A further possibility is to provide more than one signal waveguide with each feeder waveguide, e.g. one signal guide at each side of the feeder guide, with separate junctions between each signal guide and the feeder guide, or a second signal guide directly beside the first signal guide and connected to it by separate junctions. Respective additional input ports and output ports are of course required on the chips.

While the invention has been particularly described with respect to a preferred embodiment, it should be understood by one skilled in the art from the foregoing that changes in form or detail may be made without departing from the spirit and scope of the invention.

Patent Citations
Cited PatentFiling datePublication dateApplicantTitle
FR2364935A1 * Title not available
Non-Patent Citations
Reference
1 *"Introduction to Integrated Optics", Barnoski ed., Plenum Press, p. 371 (1974).
2 *Becker et al., "Electrooptical Switching in Thin Film Waveguides for a Computer Communication Bus", Applied Optics, vol. 18, No. 19, Oct. 1979, pp. 3296-3299.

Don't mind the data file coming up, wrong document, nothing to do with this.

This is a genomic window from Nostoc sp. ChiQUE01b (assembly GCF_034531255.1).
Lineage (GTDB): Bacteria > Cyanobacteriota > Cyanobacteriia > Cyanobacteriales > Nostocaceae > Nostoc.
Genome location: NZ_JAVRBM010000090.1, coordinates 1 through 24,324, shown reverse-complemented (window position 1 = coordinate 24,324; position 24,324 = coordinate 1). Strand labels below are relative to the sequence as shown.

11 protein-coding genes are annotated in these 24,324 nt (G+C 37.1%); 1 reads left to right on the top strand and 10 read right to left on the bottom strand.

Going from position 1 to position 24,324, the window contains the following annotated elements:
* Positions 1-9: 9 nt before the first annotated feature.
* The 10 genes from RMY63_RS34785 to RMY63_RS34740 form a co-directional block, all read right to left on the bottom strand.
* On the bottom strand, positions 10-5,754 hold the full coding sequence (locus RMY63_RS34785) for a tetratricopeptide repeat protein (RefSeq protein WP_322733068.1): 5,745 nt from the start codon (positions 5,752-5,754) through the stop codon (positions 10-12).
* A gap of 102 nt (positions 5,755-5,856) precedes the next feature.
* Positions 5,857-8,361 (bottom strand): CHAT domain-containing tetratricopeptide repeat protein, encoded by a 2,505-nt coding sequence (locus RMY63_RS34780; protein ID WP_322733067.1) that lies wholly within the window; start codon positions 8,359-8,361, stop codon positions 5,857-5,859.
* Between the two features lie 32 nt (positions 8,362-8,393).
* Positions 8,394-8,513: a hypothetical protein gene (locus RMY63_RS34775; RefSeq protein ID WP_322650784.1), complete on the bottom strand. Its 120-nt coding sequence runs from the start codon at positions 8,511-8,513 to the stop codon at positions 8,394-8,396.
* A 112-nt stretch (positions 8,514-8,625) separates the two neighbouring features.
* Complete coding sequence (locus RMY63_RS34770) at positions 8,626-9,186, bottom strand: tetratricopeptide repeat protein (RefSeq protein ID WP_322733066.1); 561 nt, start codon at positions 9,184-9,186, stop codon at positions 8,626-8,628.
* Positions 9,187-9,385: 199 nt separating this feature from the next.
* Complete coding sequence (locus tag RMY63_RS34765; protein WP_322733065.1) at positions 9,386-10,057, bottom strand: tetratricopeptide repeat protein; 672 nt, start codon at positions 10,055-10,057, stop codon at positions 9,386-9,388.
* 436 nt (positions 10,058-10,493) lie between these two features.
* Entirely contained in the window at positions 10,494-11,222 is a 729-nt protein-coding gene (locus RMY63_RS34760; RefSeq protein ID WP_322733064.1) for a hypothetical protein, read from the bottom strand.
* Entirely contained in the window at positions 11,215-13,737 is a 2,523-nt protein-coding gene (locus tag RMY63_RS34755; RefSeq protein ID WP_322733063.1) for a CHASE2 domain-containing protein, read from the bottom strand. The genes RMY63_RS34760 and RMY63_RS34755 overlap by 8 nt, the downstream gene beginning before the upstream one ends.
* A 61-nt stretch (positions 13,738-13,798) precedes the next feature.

3 *Chen et al., "Bragg Switch for Optical Channel Waveguides", Appl. Phys. Lett., vol. 33, No. 1, pp. 33-35, Jul. 1978.
4 *Hsu et al., "Flip Chip Approach to End Fire Coupling Between Single Mode Optical Fibers & Channel Waveguides", Electronic Lett., vol. 12, No. 16, pp. 404-405, Aug. 1976.
Referenced by
Citing PatentFiling datePublication dateApplicantTitle
US4675518 *Mar 4, 1983Jun 23, 1987Omron Tateisi Electronics Co.Optical bistable device
US4789214 *Sep 21, 1987Dec 6, 1988Tacan CorporationMicro-optical building block system and method of making same
US4894612 *Sep 23, 1988Jan 16, 1990Hypres, IncorporatedSoft probe for providing high speed on-wafer connections to a circuit
US5119448 *Sep 21, 1990Jun 2, 1992Tacan CorporationModular micro-optical systems and method of making such systems
US5144691 *Jul 20, 1990Sep 1, 1992Cray Research, Inc.Computer signal interconnect apparatus
US5191219 *Apr 19, 1991Mar 2, 1993Nec Research Institute, Inc.Information processing apparatus including a planar optical waveguide